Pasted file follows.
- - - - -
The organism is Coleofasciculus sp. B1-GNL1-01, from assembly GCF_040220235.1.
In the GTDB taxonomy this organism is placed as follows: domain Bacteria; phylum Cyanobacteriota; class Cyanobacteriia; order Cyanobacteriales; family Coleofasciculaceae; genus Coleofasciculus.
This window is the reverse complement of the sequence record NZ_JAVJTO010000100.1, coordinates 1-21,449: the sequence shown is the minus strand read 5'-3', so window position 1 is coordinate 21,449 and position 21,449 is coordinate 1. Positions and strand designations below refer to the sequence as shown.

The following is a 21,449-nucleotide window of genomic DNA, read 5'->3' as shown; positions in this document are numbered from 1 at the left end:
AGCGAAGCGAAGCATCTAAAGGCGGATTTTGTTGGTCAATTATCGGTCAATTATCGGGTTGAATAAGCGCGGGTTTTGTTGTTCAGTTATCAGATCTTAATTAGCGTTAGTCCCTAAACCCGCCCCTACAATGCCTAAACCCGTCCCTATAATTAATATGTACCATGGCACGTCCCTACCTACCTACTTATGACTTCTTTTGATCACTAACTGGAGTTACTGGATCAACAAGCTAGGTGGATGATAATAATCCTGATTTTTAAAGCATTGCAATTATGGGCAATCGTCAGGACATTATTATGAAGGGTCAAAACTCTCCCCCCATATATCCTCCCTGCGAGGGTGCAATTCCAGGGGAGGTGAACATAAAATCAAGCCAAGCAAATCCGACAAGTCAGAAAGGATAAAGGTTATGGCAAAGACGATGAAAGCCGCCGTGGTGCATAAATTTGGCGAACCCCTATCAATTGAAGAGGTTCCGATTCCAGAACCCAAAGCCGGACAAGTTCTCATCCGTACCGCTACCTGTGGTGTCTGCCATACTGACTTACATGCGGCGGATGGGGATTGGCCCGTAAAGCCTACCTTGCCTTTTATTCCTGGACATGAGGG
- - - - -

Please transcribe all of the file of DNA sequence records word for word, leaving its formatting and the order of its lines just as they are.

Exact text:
The organism is Coleofasciculus sp. B1-GNL1-01, from assembly GCF_040220235.1.
In the GTDB taxonomy this organism is placed as follows: domain Bacteria; phylum Cyanobacteriota; class Cyanobacteriia; order Cyanobacteriales; family Coleofasciculaceae; genus Coleofasciculus.
This window is the reverse complement of the sequence record NZ_JAVJTO010000100.1, coordinates 1-21,449: the sequence shown is the minus strand read 5'-3', so window position 1 is coordinate 21,449 and position 21,449 is coordinate 1. Positions and strand designations below refer to the sequence as shown.

The following is a 21,449-nucleotide window of genomic DNA, read 5'->3' as shown; positions in this document are numbered from 1 at the left end:
AGCGAAGCGAAGCATCTAAAGGCGGATTTTGTTGGTCAATTATCGGTCAATTATCGGGTTGAATAAGCGCGGGTTTTGTTGTTCAGTTATCAGATCTTAATTAGCGTTAGTCCCTAAACCCGCCCCTACAATGCCTAAACCCGTCCCTATAATTAATATGTACCATGGCACGTCCCTACCTACCTACTTATGACTTCTTTTGATCACTAACTGGAGTTACTGGATCAACAAGCTAGGTGGATGATAATAATCCTGATTTTTAAAGCATTGCAATTATGGGCAATCGTCAGGACATTATTATGAAGGGTCAAAACTCTCCCCCCATATATCCTCCCTGCGAGGGTGCAATTCCAGGGGAGGTGAACATAAAATCAAGCCAAGCAAATCCGACAAGTCAGAAAGGATAAAGGTTATGGCAAAGACGATGAAAGCCGCCGTGGTGCATAAATTTGGCGAACCCCTATCAATTGAAGAGGTTCCGATTCCAGAACCCAAAGCCGGACAAGTTCTCATCCGTACCGCTACCTGTGGTGTCTGCCATACTGACTTACATGCGGCGGATGGGGATTGGCCCGTAAAGCCTACCTTGCCTTTTATTCCTGGACATGAGGG